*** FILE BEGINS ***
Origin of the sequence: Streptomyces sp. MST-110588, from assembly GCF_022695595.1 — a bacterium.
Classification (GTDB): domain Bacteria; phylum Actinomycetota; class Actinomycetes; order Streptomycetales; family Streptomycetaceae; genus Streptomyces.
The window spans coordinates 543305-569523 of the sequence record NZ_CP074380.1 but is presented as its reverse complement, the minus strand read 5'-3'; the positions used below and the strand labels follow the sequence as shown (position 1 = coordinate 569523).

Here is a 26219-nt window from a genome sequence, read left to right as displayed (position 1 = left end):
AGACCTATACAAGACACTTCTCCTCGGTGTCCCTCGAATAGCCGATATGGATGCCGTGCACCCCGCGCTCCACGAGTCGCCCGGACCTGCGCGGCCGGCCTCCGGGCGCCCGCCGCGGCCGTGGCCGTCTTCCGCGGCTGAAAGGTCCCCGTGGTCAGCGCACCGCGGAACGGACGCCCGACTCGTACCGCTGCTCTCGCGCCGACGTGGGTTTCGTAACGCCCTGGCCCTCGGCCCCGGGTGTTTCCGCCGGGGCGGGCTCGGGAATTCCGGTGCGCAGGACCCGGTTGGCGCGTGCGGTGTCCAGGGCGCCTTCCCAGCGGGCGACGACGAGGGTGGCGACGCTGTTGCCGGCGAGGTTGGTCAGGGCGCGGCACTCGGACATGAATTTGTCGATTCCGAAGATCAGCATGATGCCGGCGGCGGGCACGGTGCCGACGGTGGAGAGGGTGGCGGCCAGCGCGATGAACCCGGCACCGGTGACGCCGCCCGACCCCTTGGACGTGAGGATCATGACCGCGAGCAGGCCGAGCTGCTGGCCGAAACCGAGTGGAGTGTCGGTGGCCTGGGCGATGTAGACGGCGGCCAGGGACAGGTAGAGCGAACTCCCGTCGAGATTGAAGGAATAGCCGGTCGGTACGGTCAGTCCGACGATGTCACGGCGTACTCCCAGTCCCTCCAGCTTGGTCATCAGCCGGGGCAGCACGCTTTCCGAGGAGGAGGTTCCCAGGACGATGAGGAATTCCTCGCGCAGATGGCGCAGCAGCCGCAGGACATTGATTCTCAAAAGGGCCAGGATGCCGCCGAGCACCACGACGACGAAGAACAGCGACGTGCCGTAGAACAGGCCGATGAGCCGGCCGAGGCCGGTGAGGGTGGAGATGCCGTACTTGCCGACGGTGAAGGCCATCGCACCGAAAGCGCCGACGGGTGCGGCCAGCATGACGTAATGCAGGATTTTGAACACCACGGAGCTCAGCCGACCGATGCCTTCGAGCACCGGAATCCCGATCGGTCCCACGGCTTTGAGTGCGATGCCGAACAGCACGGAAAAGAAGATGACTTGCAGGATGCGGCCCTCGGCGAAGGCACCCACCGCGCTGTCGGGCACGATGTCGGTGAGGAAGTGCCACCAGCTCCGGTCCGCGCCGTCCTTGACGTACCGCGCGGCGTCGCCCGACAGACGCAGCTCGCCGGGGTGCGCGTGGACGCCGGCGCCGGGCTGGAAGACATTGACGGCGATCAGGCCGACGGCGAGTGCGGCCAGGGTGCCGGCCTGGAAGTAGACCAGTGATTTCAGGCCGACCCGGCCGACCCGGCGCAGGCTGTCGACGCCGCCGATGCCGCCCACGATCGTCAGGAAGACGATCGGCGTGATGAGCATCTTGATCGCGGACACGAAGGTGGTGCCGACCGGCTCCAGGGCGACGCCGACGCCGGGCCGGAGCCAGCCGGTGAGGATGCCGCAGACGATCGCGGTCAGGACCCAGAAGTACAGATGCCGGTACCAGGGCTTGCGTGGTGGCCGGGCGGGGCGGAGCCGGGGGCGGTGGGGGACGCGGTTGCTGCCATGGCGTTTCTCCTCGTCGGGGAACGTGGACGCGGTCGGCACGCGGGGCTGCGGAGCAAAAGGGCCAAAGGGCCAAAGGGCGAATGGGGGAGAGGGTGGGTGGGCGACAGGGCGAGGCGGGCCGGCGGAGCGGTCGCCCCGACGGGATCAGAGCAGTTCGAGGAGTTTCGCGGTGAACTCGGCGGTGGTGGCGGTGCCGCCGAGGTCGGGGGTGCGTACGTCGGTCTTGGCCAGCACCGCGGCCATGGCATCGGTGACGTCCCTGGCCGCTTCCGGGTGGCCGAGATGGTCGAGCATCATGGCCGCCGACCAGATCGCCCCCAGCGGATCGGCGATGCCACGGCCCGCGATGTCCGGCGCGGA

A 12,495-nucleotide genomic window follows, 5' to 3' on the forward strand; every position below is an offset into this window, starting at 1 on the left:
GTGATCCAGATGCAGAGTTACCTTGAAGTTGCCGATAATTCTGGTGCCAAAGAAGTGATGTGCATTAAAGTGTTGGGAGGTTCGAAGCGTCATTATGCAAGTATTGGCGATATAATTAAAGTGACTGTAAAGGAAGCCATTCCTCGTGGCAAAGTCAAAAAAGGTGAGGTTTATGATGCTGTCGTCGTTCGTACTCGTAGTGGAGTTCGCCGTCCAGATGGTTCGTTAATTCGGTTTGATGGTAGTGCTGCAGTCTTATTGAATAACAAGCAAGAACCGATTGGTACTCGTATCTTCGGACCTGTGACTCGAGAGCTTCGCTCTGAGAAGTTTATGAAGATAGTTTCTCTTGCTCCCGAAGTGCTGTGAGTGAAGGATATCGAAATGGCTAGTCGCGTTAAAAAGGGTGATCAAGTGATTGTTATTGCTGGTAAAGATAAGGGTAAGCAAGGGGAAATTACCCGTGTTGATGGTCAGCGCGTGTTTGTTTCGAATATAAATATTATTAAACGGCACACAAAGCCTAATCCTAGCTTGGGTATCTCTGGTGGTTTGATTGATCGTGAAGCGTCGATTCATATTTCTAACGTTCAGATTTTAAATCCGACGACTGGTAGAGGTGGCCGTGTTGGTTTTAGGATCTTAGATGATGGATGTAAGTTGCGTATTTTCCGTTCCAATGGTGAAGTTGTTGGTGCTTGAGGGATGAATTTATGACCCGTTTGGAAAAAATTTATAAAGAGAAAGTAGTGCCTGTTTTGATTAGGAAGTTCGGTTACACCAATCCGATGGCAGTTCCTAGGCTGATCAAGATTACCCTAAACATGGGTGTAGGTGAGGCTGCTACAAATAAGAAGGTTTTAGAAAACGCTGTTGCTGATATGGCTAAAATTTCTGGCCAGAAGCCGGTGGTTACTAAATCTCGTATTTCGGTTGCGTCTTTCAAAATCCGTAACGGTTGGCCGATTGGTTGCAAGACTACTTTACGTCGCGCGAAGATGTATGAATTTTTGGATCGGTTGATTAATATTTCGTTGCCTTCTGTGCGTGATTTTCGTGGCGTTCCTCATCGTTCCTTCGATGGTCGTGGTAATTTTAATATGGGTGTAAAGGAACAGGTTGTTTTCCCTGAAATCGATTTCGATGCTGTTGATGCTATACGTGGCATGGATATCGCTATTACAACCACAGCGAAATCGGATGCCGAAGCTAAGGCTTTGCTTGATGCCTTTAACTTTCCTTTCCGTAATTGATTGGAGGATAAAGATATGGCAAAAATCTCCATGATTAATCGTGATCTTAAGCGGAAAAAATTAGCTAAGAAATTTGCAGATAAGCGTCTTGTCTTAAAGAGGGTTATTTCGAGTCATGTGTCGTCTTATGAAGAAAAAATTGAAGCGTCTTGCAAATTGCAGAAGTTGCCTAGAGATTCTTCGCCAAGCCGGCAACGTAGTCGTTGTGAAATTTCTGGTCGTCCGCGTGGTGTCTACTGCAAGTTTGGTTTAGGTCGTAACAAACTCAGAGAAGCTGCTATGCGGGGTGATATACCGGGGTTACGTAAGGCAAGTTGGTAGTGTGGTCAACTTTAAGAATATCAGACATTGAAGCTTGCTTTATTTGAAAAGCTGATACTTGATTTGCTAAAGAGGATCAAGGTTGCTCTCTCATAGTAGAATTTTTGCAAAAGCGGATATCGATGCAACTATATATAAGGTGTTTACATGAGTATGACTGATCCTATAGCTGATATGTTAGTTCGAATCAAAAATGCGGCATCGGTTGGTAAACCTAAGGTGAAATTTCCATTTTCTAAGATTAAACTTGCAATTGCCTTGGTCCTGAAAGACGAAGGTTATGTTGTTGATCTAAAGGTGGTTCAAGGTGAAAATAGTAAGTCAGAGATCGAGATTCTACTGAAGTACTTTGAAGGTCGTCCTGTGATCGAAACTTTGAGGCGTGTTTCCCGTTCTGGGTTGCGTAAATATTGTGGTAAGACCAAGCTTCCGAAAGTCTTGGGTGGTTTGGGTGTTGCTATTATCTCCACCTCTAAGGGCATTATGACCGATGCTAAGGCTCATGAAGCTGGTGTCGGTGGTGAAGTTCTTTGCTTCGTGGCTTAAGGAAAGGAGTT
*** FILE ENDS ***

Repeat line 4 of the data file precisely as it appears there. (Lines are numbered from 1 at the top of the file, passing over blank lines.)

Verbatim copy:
Here is a 26219-nt window from a genome sequence, read left to right as displayed (position 1 = left end):